I have a 2001 Volvo S60 that I run for Lemons, the endurance race for 500$ cars. We've run it a few times with varying success, so it's time to focus on suspension. I have the engine out for other reasons(...) so I wanted to upgrade the engine mounts and subframe bushings. I'm cheap and always wanting to try new things so I decided to upgrade the existing subframe bushings instead of buying new ones or inserts. I bought 80A hardness castable polyurethane from mcmaster, a 25 in^3 (~400cc) 2 part mix. I then printed up some molds that match the matching plate that the bushings sit on.

Printed bushing molds
Mold next to matching backplate
Mold profile almost exactly matches plate

These molds were actually sized well enough for the offsize bushing as well! I cut out as much of the rubber as I could with a jigsaw, with the exception of the bottom tabs, those I left a little so the outside shell would sit at the right height.

Shell with rubber tabs kept
Keep some of the rubber tabs

These shells went into the printed molds, and I sealed the edge with hot glue, it only needs to keep back a liquid. I added wax to help seal up the edge. The center pipes then went into the mold, and a little wax was poured into the pipe. This should seal up the pipe for the polyurethane. Additionally, I managed to lose one of the center pipes. I replaced it with some pipe laying around, 33.6mm OD, 26.6mm ID, 47mm length. This was slightly thinner than the stock, but should be fine. I think this is 1 inch pipe.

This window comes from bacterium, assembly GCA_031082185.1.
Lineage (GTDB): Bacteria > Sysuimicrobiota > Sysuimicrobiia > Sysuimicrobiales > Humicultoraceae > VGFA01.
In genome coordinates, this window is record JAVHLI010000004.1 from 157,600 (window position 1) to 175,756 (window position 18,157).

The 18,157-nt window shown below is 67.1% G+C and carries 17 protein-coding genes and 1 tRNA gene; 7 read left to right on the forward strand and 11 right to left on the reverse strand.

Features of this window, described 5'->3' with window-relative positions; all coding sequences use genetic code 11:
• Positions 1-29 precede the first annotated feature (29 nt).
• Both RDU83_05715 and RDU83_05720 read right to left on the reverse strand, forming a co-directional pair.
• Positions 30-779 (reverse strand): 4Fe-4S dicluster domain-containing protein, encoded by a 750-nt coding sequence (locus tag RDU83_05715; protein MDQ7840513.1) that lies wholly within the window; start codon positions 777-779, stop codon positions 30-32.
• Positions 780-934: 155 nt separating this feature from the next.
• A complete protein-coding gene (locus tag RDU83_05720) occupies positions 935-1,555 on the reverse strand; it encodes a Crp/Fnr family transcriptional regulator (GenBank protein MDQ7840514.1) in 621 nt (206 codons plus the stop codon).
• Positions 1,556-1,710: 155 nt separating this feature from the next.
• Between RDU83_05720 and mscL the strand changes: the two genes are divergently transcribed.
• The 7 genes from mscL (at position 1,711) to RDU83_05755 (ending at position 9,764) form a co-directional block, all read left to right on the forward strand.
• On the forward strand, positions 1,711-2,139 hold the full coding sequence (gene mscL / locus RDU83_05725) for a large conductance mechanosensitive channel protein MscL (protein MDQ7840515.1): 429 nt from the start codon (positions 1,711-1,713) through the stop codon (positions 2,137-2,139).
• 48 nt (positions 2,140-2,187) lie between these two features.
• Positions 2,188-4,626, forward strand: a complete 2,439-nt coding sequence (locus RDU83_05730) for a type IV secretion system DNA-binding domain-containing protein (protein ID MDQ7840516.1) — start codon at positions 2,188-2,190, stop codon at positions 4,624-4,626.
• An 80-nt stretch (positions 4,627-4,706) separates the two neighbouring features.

Top view of the bushing with wax inside the pipe.
Seal the center pipe with wax

Once the molds were sealed, I filled the molds up with water, to measure the volume (1ml=1cc=1g), in addition to look for leaks. I sealed a couple with a lighter, both plastic and wax melt nicely. The molds were heated with a hair dryer to remove the water. I mixed enough poly for 1.2 molds, about 120ml worth. I measured them needing 90ml. I found it helpful to mark the cup with the needed amount, as well as measuring onto a scale. Helpfully, the density of the both parts was about 1g/ml. Unfortunately for the first mold, I did not mix the hardener. It came out a little clearer, rather than black. I'm hoping the hardener was the majority substance, and it was just the black particles that settled out. I shook it for subsequent pours. In addition, I did not mix all the needed mix at once. I did it in three parts, and poured the additional into the next mold. I did the whole process within 10 minutes, so I don't think it should be an issue. I had to add some tape, as I was leaking from the top. I poured the excess into my prototype mold. We'll see how it turns out in the morning.

Molds poured and curing
Molds sitting on a box on the stove